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Monday, April 23, 2007

Delivering Diabetes care in Africa

Delivering diabetes care in Africa

Diabetes is a difficult disease to treat even with the best drugs and support, and in most parts of Africa the problems are enormous. Even regular supplies of insulin are often difficult to maintain. The range of tablets is limited, and self-monitoring equipment absent. Specialist doctors are few, as are nurse educators, chiropodists, and dieticians. Glycosylated haemoglobin (HbAlc) – ‘the gold standard’ test for overall glycaemic control – is usually too difficult and expensive to provide, and specialist services for complications are well beyond health budget capabilities, (e.g. laser photocoagulation, dialysis, and

Unsurprisingly, most people with diabetes in the African continent rely on rudimentary services from local doctors or nurses, or, if they are fortunate, may be able to access a Diabetic Clinic - usually only available at major teaching centres. Even at these hospitals, the services offered are severely hampered by the shortages described above.

There have, however, been recent attempts to improve Diabetes care delivery in some parts of Africa by a variety of partnership projects, eg. The London-based Tropical Health and Education Trust (THET) has been supporting devolved care of diabetes, and other non-communicable diseases, in the Gondar area of Ethiopia. In South Africa, the Liverpool School of Tropical Medicine has been linking with Hlabisa Hospital in Kwazulu Natal to promote nurse-led protocol-based diabetes care at both central and primary health clinic (PHC) levels.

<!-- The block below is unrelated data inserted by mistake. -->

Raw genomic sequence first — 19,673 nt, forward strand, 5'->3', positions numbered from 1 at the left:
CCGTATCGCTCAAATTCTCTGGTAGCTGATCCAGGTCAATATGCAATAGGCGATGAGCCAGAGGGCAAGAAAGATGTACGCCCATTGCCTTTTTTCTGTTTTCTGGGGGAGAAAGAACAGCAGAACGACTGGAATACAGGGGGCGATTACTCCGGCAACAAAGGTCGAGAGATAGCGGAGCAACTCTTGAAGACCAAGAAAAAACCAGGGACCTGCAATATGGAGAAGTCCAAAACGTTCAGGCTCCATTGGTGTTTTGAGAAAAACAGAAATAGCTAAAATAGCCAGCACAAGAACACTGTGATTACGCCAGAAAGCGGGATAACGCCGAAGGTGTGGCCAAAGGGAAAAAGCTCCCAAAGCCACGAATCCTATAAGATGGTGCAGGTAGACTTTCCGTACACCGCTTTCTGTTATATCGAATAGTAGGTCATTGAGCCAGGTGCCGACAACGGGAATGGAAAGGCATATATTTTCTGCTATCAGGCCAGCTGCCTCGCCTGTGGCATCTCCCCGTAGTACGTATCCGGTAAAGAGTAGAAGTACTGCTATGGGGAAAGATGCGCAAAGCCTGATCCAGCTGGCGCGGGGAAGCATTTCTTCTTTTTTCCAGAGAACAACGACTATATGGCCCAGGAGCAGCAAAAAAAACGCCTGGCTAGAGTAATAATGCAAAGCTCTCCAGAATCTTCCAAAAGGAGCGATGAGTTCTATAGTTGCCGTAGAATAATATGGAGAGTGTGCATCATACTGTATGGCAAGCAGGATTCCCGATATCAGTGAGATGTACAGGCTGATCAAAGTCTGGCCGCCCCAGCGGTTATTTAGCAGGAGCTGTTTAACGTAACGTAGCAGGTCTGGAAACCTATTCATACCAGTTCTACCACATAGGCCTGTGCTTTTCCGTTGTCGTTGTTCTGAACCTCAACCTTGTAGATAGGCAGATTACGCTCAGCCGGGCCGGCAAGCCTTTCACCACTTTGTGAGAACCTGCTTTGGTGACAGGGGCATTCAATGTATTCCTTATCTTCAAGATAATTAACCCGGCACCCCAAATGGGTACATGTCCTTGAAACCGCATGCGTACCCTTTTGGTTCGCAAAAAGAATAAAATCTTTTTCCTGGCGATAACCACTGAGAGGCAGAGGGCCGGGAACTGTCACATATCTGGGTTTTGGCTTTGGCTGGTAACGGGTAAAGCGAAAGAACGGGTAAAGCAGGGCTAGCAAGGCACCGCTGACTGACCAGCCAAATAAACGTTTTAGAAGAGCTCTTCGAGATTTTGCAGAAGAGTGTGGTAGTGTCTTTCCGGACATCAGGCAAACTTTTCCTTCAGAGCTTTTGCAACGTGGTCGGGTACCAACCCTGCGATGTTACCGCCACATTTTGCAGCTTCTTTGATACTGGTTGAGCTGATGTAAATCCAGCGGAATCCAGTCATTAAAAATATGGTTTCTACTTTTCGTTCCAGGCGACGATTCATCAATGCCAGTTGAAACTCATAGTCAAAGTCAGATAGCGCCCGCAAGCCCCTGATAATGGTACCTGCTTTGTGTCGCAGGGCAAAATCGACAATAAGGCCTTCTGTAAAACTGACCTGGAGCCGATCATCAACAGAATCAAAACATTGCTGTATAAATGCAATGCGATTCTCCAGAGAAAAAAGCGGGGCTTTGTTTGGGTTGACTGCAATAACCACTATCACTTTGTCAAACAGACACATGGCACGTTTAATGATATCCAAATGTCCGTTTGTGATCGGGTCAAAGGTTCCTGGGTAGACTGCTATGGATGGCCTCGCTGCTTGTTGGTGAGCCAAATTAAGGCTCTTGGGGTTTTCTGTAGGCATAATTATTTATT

In a recent issue of the British Medical Journal, Kaushik Ramaiya reports on a larger and more ambitious diabetes care delivery system from Tanzania. External support has been provided mostly by Novo Nordisk’s World Partnership Programme, but the Tanzanian Ministry of Health has also given help. Diabetes clinics have been established in all major hospitals in the country, as well as on the offshore islands of Zanzibar and Pemba. The Tanzanian Diabetes Association has also played a major part in the reorganisation, including the establishment of healthcare worker training programmes.

Ramaiya points out that current predictions suggest that within the next 20 v-ears non-communicable disease mortality will exceed infective deaths. The setting up of appropriate and efficient diabetes care delivery systems now will help to combat this growing problem.

Ref:
African Health: Medicine Review – Delivering Diabetes care in
Africa. Medical Education Resource Africa MERA, May 2005, p.25.
Ramaiya K. Tanzania and Diabetes – a model for developing countries?
British Med J 2005; 330: 679.

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